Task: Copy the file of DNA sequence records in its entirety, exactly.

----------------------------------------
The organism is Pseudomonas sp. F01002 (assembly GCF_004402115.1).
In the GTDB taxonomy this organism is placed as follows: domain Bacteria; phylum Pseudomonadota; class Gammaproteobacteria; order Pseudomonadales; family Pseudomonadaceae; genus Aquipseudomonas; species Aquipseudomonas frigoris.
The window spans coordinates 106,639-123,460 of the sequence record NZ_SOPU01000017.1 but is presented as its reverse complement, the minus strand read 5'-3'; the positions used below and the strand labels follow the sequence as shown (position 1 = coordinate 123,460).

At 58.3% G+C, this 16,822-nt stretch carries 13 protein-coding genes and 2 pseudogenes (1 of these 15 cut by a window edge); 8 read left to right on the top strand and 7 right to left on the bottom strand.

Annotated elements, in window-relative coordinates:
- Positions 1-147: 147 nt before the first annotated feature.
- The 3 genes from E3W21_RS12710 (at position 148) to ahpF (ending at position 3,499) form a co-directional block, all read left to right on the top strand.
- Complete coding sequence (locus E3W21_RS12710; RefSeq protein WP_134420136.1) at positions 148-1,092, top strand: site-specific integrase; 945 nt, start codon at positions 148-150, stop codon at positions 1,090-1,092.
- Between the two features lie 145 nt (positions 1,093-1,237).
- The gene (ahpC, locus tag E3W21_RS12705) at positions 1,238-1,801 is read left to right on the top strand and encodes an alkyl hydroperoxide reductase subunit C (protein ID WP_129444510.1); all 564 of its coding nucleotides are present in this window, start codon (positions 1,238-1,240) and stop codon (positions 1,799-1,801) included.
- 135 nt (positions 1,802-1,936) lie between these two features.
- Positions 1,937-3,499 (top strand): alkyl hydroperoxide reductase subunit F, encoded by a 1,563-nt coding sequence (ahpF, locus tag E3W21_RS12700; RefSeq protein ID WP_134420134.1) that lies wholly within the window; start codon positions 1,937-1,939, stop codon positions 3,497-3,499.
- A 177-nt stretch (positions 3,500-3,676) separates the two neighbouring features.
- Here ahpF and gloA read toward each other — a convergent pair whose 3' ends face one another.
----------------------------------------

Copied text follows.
The organism is Pseudomonas sp. F01002 (assembly GCF_004402115.1).
In the GTDB taxonomy this organism is placed as follows: domain Bacteria; phylum Pseudomonadota; class Gammaproteobacteria; order Pseudomonadales; family Pseudomonadaceae; genus Aquipseudomonas; species Aquipseudomonas frigoris.
The window spans coordinates 106,639-123,460 of the sequence record NZ_SOPU01000017.1 but is presented as its reverse complement, the minus strand read 5'-3'; the positions used below and the strand labels follow the sequence as shown (position 1 = coordinate 123,460).

At 58.3% G+C, this 16,822-nt stretch carries 13 protein-coding genes and 2 pseudogenes (1 of these 15 cut by a window edge); 8 read left to right on the top strand and 7 right to left on the bottom strand.

Annotated elements, in window-relative coordinates:
- Positions 1-147: 147 nt before the first annotated feature.
- The 3 genes from E3W21_RS12710 (at position 148) to ahpF (ending at position 3,499) form a co-directional block, all read left to right on the top strand.
- Complete coding sequence (locus E3W21_RS12710; RefSeq protein WP_134420136.1) at positions 148-1,092, top strand: site-specific integrase; 945 nt, start codon at positions 148-150, stop codon at positions 1,090-1,092.
- Between the two features lie 145 nt (positions 1,093-1,237).
- The gene (ahpC, locus tag E3W21_RS12705) at positions 1,238-1,801 is read left to right on the top strand and encodes an alkyl hydroperoxide reductase subunit C (protein ID WP_129444510.1); all 564 of its coding nucleotides are present in this window, start codon (positions 1,238-1,240) and stop codon (positions 1,799-1,801) included.
- 135 nt (positions 1,802-1,936) lie between these two features.
- Positions 1,937-3,499 (top strand): alkyl hydroperoxide reductase subunit F, encoded by a 1,563-nt coding sequence (ahpF, locus tag E3W21_RS12700; RefSeq protein ID WP_134420134.1) that lies wholly within the window; start codon positions 1,937-1,939, stop codon positions 3,497-3,499.
- A 177-nt stretch (positions 3,500-3,676) separates the two neighbouring features.
- Here ahpF and gloA read toward each other — a convergent pair whose 3' ends face one another.